John Creasey

John Creasey (1908-1973) was born in Southfields, Surrey to a working-class family and was the seventh of nine children. Before establishing himself as a full-time writer, Creasey worked in various clerical and sales jobs and received a staggering 743 rejections from publishers, earning him an entry in The Guinness Book of Records.

His first book was published in 1930 and his first crime novel Seven Time Seven was published in 1932. His writing career took off in 1937 when he won The Cracksman Award for Meet the Baron, a novel he typed straight onto carbon paper because he couldn’t afford typewriter ribbons. Creasey had spotted the competition in a newspaper containing fish and chips on his postman round while still in his 20s. Creasey’s perseverance and tenacity was extraordinary - and paid off. To date, his work has sold over 80 million copies in over 25 languages.

Although Creasey wrote some of his work in longhand, he also used an Hermès Ambassador typewriter equipped with three extra keys to facilitate speedy dialogue writing: it took him around a week to finish a book. His ingenuity extended to the way he approached format too. Creasey deliberately wrote the Toff, Dr Palfrey and his other early books as fast-reads that could be bought at Euston train station and finished by the time the reader arrived in Manchester or Liverpool. This care and attention to addressing who, how and when his audience engage with his work is another example of what makes Creasey so unexpectedly modern. He regularly produced between 15,000 and 20,000 words a day and wrote as many as 36 full length novels a year. His prolific output was possible in part because he was unable to join up for military service during World War II because of health issues linked to childhood polio. Instead, he contributed to the war effort by obsessively writing and publishing accessible, popular books to entertain others – 144 books in just 4 years. These were hugely successful and Creasey was flying high. He was also awarded the MBE for services to the UK’s National Savings Movement during wartime.

Soon after the war was over, Creasey sailed to New York on the Queen Mary to sell his new series and one off novels to top agents and editors in the world’s biggest book market. But he was over-confident. His wartime books, many written and delivered in under two weeks, were riddled with mistakes. Creasey left New York and returned to England rejected but not beaten. Instead, he sold the family home, learned to drive in spite of the challenges posed by his childhood polio and took his two sons out of school for 18 months. Together they drove from London to New York via South Africa, Pakistan, India, Australia, New Zealand and Canada, Creasey writing and selling his books along the way.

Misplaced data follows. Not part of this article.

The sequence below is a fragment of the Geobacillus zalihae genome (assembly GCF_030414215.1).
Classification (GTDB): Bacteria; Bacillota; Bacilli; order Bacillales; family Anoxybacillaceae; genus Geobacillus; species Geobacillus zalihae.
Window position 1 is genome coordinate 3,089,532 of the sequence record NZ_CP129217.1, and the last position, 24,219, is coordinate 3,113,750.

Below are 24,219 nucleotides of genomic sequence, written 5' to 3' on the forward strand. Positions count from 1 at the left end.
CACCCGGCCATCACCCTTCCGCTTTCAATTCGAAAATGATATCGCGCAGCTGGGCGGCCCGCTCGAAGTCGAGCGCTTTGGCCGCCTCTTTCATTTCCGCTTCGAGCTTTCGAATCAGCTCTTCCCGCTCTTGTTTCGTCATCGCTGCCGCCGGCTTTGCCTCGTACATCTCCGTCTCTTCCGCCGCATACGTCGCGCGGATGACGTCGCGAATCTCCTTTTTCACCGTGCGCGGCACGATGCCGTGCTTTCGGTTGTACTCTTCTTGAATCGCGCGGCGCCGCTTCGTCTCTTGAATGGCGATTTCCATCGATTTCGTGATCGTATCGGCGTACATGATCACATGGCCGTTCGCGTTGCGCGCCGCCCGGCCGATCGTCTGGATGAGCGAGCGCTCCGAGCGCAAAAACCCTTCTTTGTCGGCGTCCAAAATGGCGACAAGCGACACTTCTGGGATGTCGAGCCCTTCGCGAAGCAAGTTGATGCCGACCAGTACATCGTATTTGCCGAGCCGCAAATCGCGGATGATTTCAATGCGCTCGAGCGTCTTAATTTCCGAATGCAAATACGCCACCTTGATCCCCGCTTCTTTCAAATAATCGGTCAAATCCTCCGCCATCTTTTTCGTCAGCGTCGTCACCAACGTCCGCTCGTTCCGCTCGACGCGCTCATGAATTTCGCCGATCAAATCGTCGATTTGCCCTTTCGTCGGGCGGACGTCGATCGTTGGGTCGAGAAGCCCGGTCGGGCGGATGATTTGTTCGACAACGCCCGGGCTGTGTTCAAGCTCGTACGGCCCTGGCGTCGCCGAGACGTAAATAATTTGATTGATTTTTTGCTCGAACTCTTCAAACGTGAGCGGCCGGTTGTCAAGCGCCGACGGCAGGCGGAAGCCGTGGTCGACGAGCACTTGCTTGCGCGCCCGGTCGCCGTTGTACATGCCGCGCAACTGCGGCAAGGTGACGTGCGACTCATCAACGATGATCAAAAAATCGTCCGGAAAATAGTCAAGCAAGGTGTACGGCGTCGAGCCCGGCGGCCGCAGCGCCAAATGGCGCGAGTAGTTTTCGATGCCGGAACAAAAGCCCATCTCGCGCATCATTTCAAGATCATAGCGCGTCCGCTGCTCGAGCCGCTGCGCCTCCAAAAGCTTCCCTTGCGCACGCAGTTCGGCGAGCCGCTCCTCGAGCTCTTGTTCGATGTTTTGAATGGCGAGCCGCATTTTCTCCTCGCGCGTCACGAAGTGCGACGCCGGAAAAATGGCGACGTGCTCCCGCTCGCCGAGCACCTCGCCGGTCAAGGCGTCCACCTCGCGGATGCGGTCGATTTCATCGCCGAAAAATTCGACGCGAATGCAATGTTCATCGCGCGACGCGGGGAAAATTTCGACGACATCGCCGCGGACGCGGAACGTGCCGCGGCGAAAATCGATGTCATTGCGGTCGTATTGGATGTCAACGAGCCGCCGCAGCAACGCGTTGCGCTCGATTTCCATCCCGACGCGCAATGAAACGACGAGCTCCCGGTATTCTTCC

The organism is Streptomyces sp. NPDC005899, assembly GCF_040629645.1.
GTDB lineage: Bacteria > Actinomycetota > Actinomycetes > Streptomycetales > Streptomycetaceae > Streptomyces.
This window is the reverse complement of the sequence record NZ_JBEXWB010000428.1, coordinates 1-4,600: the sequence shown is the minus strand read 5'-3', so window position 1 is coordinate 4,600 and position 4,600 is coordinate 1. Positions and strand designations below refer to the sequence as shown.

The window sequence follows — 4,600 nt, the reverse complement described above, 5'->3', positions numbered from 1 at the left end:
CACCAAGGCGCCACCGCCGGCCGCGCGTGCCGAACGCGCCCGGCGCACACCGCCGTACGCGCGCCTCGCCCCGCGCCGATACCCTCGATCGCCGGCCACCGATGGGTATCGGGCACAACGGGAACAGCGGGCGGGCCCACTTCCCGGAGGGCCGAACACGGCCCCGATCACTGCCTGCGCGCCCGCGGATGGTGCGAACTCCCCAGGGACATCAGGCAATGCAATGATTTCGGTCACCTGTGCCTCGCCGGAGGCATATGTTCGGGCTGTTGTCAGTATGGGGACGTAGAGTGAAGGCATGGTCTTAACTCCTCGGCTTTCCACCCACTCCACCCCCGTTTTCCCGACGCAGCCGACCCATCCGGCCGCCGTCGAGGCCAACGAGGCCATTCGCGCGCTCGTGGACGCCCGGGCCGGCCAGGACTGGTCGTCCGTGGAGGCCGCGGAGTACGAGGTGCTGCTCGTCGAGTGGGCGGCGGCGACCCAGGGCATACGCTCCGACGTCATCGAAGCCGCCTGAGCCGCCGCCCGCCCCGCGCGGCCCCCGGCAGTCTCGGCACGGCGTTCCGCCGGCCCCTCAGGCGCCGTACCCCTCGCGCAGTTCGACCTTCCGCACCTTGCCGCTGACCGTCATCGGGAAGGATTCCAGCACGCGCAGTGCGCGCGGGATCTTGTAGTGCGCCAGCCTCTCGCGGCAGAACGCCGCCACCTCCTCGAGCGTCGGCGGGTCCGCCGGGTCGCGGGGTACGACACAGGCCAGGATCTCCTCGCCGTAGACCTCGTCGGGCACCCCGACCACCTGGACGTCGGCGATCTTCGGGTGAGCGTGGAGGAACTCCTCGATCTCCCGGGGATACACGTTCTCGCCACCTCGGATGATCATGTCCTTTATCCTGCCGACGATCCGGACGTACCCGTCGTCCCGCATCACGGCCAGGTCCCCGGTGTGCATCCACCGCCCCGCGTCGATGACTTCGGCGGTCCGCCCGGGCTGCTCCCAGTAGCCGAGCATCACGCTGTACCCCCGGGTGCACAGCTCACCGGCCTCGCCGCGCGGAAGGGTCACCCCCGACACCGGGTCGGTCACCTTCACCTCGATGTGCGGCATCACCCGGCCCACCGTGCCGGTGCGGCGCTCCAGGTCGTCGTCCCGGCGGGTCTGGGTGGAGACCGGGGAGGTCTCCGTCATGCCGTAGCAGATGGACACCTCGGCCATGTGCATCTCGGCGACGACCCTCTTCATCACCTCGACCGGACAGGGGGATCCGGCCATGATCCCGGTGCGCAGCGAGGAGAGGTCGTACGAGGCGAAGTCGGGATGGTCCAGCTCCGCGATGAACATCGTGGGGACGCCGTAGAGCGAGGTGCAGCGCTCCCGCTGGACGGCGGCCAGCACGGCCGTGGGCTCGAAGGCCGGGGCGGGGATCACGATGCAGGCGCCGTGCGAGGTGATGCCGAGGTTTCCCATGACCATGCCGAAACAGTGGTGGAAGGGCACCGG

"Never submit an idea or chapter to an editor or publisher, no matter how much he would like you to. Writing from the approved idea is (another) gravely serious time-waster. This is your story. Try and find out what your editor wants in advance, but then try and give it to him in one piece."

– John Creasey

This extraordinary feat was a watershed moment for Creasey personally and professionally. It turned him into a professional, international writer. In fact, he travelled around the globe twice in his lifetime, often forming close working relationships with international publishers, preferring to work with them directly, without involving an agent. His work was used extensively across Europe and Asia to teach English as a foreign language and he was especially popular and successful in America. In 1962 Creasey won an Edgar Award for Best Novel from The Mystery Writers of America for Gideon’s Fire. In 1969 he was presented with the MWA’s greatest honour, the Grand Master Award.

Creasey was actively engaged in politics throughout his life. He was a committed member of the Liberal party and later became an independent. He founded a political movement advocating shared all-party responsibility and fought four by-elections. He was married four times in his life and had three sons and seven grandchildren. He also founded the famous Crime Writers’ Association. He died in Wiltshire in 1973.

Like so many other extraordinarily creative people, Creasey was almost certainly dyslexic. His neurodiversity is an important element of his drive and discipline in every part of his life and helps to explain why Creasey’s writing is so different, inspiring and relevant to modern audiences.